John E. Vigars Kent Church Photographs
Image Source: John Salmon
This is one of the most unusual churches in Kent. As a result of rebuildings in the fourteenth century the church has a twin nave leading to a single chancel - the arcade ending oddly in the centre of the chancel arch. Only two other churches in England have this form of plan. Apart from the odd appearance this church is also a good place to study tufa - indicative of Norman work, as are the blocked twelfth-century windows that may still be seen. Many furnishings, including the pulpit, date from the years immediately following a serious fire in the early seventeenth century. There are many good memorials. Particularly impressive is the Draper memorial of 1674 which shows a stillborn son at the base. Another monument commemorates Lady Shovell, widow of Sir Cloudesley Shovell, the famous late seventeenth century admiral. Their house, May Place, stood in the parish. Stained glass has not been lucky at Crayford. The medieval glass was lost in a gunpowder explosion in 1864 and its replacements lost in the Second World War. There are several modern windows by Hugh Easton - his symbol, the windvane, being clearly displayed.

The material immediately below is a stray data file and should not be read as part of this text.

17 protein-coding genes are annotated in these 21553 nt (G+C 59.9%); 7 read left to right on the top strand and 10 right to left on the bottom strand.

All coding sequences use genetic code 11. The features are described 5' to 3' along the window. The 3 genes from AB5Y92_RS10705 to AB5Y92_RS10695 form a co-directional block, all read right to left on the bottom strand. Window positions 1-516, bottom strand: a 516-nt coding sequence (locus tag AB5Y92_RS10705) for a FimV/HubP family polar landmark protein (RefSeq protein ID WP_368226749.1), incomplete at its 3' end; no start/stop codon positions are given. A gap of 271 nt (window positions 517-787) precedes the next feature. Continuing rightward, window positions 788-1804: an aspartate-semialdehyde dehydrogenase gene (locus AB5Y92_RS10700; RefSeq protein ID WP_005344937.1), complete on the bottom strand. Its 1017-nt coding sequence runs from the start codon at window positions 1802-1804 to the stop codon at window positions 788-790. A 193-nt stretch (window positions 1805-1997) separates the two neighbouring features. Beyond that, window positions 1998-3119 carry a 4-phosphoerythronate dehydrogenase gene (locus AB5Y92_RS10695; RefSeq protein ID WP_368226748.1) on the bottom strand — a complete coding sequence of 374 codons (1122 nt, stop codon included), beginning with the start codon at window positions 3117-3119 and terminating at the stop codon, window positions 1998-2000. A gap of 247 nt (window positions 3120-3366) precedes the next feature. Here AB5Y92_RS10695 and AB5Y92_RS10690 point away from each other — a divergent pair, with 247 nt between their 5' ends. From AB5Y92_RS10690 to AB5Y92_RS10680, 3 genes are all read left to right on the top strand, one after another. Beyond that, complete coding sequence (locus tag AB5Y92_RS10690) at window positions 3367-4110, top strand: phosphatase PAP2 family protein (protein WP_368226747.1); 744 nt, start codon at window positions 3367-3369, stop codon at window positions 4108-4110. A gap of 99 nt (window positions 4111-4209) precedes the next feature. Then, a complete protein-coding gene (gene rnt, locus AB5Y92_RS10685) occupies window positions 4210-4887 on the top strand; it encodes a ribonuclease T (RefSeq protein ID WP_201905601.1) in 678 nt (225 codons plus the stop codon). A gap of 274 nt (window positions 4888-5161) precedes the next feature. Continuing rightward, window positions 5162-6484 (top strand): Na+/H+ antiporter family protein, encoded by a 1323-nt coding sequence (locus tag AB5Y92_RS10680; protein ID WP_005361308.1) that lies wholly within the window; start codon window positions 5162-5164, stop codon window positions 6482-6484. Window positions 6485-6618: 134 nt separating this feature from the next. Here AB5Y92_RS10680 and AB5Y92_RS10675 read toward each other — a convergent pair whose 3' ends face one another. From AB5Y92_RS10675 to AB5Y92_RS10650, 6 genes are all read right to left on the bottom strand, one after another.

1851 Census Details
Seating Capacity: 653
Morning Attendance: 484
Afternoon Attendance: 394
Evening Attendance: No service
Original Build Date/Architect: Medieval
Restoration: 1860 Joseph Clarke
Second Restoration: 1864
Queries Relating to this Church
Whilst I am happy to answer any historical or architectural questions for all churches on this site, I cannot answer day-to-day queries relating to Family History, services, burials etc. Please see the Contact page, for details of other organisations that may be able to assist with those sort of enquiries.
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